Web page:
As Spain Prepares to Re-Open Doors, What Next for Croatian Tourism?

Lauren Simmonds

Copyright Romulic and Stojcic
Copyright Romulic and Stojcic

Copyright Romulic and Stojcic

Of the total number of overnight stays this weekend, domestic tourists accounted for 23 percent, and the rest were foreigners, mostly Germans. In this incredibly difficult period for Croatian tourism, it’s hard to predict what might come next in the country that was handling the coronavirus pandemic so well until the recent Adria Tour debacle in Zadar.

As Marija Crnjak/Poslovni Dnevnik writes on the 24th of June, 2020, the Republic of Croatia has been experiencing the strongest demand on the Mediterranean thanks to its favourable epidemiological picture, but with Greece and Spain planning to start returning to the tourist map at the beginning of July, for which there is interest from the market that Croatia is counting on, it’s hard to say what the situation will be over the next two, crucial tourist months.

In addition to all of the above, the question we now have to ask is what this past long weekend would have been like if it hadn’t been preceded by the aforementioned tennis tournament in Zadar, which brought enormously bad publicity to the country and the Croatian tourism strategy due to the spread of the infection following a couple of weeks or so of peace from the virus. It also shouldn’t be overlooked that Spain still has more than 68,000 active cases of coronavirus infection, and is counting on opening up tourism in spite of that.

As reported by the Croatian National Tourist Board (HTZ) on Tuesday, according to the first results of the eVisitor system, 185,389 arrivals and 842,659 overnight stays were realised in Croatia from the 19th to the 22nd of June, and an average of around 210,000 tourists stayed in Croatia daily.

They mostly stayed in commercial accommodation, ”weekenders” were responsible for about 11,000 arrivals and about 163,000 overnight stays. Additionally, during the weekend from June the 16th to the 21st, toll fees of 23.37 million kuna were collected on the motorways under the jurisdiction of the Croatian Motorways (HAC) and the Rijeka-Zagreb Motorway, which is 32 percent less than in the comparable weekend last year, as reported b HAC.

There were 486,614 vehicles on the aforementioned motorways, marking a 22 percent decrease when compared to last year. To illustrate that, back in 2018 during the long weekend from June the 21st to the 25th, 2.9 million tourist overnight stays and 621,000 tourist arrivals were realised.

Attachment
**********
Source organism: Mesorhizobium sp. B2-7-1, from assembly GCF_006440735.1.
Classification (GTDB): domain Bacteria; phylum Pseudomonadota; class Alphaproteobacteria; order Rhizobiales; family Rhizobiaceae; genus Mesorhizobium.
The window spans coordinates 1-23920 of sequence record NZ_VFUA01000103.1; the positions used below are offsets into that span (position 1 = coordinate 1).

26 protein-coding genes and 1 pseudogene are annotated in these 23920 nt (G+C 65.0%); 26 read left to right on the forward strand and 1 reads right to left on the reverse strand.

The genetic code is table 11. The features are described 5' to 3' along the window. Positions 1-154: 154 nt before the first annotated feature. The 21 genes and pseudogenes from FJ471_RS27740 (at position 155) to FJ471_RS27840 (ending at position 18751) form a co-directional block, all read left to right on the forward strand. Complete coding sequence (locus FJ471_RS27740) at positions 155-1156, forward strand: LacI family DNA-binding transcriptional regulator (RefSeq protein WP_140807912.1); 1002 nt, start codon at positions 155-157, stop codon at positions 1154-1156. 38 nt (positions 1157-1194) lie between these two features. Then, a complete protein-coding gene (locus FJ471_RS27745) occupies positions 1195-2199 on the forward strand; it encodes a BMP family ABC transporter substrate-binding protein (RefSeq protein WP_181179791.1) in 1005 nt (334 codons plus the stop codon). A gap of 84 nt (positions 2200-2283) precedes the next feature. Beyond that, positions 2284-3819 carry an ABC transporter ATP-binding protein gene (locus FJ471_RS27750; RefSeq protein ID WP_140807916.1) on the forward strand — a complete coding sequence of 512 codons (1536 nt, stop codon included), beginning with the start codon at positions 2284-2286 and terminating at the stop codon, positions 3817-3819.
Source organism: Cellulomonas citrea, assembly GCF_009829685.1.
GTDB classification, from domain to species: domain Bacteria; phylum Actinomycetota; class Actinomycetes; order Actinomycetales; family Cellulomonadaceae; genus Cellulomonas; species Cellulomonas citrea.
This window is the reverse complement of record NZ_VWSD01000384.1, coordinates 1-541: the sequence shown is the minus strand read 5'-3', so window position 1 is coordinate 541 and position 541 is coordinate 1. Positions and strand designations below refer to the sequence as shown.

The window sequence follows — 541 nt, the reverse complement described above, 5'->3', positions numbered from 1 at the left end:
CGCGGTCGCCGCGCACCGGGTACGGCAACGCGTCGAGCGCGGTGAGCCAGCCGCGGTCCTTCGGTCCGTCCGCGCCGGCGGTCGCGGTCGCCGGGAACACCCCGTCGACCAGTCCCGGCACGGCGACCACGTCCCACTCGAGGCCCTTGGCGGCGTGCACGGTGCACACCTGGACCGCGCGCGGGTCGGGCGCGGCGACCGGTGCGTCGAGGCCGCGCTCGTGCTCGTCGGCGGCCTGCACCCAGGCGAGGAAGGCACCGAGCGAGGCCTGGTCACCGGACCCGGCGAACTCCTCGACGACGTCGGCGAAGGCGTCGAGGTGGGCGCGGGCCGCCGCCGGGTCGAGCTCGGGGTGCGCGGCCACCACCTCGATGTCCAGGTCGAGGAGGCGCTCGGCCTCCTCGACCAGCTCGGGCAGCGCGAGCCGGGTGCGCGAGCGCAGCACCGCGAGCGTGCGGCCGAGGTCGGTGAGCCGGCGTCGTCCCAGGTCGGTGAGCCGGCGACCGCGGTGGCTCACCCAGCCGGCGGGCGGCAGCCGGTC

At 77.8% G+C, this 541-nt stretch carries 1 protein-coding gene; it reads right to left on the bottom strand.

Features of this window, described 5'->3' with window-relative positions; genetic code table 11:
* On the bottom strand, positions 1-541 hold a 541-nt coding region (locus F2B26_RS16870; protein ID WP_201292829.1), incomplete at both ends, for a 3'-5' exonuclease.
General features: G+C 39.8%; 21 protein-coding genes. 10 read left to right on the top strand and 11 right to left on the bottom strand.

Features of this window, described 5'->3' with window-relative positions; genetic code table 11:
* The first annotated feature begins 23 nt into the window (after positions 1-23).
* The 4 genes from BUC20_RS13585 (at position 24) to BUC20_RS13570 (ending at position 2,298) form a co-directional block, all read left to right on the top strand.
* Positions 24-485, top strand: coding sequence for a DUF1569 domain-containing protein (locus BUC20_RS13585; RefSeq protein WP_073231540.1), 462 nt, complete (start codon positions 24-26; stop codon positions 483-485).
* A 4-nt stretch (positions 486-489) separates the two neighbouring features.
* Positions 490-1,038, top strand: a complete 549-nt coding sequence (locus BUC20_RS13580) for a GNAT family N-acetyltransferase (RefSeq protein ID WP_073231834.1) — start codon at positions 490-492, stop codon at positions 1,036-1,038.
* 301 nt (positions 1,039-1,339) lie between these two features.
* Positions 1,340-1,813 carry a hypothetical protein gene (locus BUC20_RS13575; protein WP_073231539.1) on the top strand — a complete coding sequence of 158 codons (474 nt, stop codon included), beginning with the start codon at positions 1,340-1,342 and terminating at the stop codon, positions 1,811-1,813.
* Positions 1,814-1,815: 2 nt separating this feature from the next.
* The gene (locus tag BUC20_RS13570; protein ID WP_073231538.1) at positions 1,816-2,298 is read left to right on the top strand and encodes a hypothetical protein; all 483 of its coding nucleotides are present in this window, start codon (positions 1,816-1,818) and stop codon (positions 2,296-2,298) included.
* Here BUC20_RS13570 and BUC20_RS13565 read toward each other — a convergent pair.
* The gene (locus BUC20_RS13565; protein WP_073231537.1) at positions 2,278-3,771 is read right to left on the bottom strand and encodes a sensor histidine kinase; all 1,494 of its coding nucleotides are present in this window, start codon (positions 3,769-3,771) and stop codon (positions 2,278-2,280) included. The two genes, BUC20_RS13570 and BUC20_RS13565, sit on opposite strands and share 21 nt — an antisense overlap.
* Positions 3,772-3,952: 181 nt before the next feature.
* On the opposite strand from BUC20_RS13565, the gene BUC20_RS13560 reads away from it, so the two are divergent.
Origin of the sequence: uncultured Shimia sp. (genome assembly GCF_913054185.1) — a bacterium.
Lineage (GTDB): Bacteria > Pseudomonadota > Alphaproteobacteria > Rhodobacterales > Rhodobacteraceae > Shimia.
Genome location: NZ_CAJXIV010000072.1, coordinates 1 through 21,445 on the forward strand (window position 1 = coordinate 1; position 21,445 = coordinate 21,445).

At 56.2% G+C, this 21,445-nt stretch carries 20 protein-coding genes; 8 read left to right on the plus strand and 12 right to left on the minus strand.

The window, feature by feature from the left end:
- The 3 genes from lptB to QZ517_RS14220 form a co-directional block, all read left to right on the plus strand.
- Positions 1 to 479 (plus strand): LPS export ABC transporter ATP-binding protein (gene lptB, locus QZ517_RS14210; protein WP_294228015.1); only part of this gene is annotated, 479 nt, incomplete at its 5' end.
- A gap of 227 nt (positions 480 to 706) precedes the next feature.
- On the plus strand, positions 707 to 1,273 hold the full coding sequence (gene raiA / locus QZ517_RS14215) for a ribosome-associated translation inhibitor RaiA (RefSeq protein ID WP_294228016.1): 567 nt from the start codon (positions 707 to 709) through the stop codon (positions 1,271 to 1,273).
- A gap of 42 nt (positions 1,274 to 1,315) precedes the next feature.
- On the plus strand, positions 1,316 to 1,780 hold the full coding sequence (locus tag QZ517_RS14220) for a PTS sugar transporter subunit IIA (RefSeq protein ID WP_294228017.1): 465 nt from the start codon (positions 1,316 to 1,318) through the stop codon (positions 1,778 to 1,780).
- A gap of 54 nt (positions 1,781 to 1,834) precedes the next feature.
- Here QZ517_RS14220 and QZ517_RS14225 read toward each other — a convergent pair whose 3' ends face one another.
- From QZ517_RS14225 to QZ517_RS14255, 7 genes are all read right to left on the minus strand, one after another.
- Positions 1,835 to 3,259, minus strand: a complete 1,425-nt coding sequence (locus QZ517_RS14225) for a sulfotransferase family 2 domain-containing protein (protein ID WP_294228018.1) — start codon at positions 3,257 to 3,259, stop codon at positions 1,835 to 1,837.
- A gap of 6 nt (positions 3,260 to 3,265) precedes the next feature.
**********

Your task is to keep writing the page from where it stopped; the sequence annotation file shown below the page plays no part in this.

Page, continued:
“We’ve entered the main part of the tourist year, Croatia is among the few Mediterranean countries in which tourist traffic is currently being realised and we should be proud of that fact. The defense system against the coronavirus throughout the country has been set at a high level. We respect the efforts and recommendations of the competent professionals. The conditions have been provided for a safe tourist summer, and day by day we’re going to record an increasing influx of guests, and it’s up to all of us, residents and tourists, to act responsibly and adhere to all of the prescribed epidemiological measures,” said the director of the Croatian Tourist Board, Kristjan Stanicic, adding that promotional activities aimed at the domestic market will begin in just a few days.

842.6 thousand overnight stays in Croatia were realised from the 19th to the 22nd of June. There were 2.9 million of them at that time last year.

Of the total number of overnight stays recorded this past weekend, domestic tourists realised 23 percent, and the rest were foreigners, of which most overnight stays were realised by tourists from Germany (holding a 24 percent share in total overnight stays), along with Slovenes, Austrians and Czechs.

The highest number of overnight stays was recorded in Istria County (31 percent), followed by Primorje-Gorski Kotar County (24 percent) and Zadar County (17 percent), while looking at destinations, most overnight stays were recorded in Rovinj, Vir, Medulin, Mali Losinj and Porec.

Most overnight stays were realised in private accommodation, making up almost a third of them all, camps enjoyed slightly more than a quarter of the traffic, and the smallest share in overnight stays, of a mere thirteen percent, was realised by hotels. As stated, Greece and Spain are preparing to receive tourists in July, and the German TUI has already taken the first groups of German tourists to Mallorca, their favourite destination, as part of a pilot project to start a hotel business.

Ivor Vucelic, the head of TUI’s hotel segment for the Central and Eastern Mediterranean and North Africa, told Jutarnji list that TUI is in a phase where there are more booking delays for next summer, and Croatia is not exempt from this trend. Of the new bookings, which are still extremely minimal, most are still for stays in Greece and Spain. What this means for Croatian tourism is yet to unfold.

Although the British Government still doesn’t recommend its citizens to travel abroad except in case of emergency, the British TUI announced these days that it is ready to launch flights from the United Kingdom, to Greece, the Balearics and the Canary Islands, from the 11th of July. If sentiments change in the Government, and they expect them to, they’re ready to fly to a small number of resorts by the end of July, and increase that number in August and September.

For more on Croatian tourism in the coronavirus era, follow our travel page.


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